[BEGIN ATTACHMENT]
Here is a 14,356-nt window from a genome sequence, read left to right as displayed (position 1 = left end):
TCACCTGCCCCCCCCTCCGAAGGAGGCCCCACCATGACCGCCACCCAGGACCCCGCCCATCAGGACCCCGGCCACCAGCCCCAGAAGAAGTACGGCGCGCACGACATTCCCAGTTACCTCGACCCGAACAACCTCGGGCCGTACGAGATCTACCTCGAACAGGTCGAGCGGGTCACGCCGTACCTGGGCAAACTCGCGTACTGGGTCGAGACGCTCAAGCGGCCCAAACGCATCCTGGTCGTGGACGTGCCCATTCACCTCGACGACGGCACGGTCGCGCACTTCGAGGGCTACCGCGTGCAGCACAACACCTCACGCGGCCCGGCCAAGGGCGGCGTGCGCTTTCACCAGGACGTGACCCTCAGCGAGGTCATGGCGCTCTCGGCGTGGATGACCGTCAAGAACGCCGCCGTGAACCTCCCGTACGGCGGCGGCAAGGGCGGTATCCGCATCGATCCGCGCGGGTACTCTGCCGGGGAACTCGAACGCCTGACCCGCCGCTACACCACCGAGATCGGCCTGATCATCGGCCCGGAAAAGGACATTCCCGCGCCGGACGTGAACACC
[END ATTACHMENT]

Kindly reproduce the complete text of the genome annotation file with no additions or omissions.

Here is a 14,356-nt window from a genome sequence, read left to right as displayed (position 1 = left end):
TCACCTGCCCCCCCCTCCGAAGGAGGCCCCACCATGACCGCCACCCAGGACCCCGCCCATCAGGACCCCGGCCACCAGCCCCAGAAGAAGTACGGCGCGCACGACATTCCCAGTTACCTCGACCCGAACAACCTCGGGCCGTACGAGATCTACCTCGAACAGGTCGAGCGGGTCACGCCGTACCTGGGCAAACTCGCGTACTGGGTCGAGACGCTCAAGCGGCCCAAACGCATCCTGGTCGTGGACGTGCCCATTCACCTCGACGACGGCACGGTCGCGCACTTCGAGGGCTACCGCGTGCAGCACAACACCTCACGCGGCCCGGCCAAGGGCGGCGTGCGCTTTCACCAGGACGTGACCCTCAGCGAGGTCATGGCGCTCTCGGCGTGGATGACCGTCAAGAACGCCGCCGTGAACCTCCCGTACGGCGGCGGCAAGGGCGGTATCCGCATCGATCCGCGCGGGTACTCTGCCGGGGAACTCGAACGCCTGACCCGCCGCTACACCACCGAGATCGGCCTGATCATCGGCCCGGAAAAGGACATTCCCGCGCCGGACGTGAACACC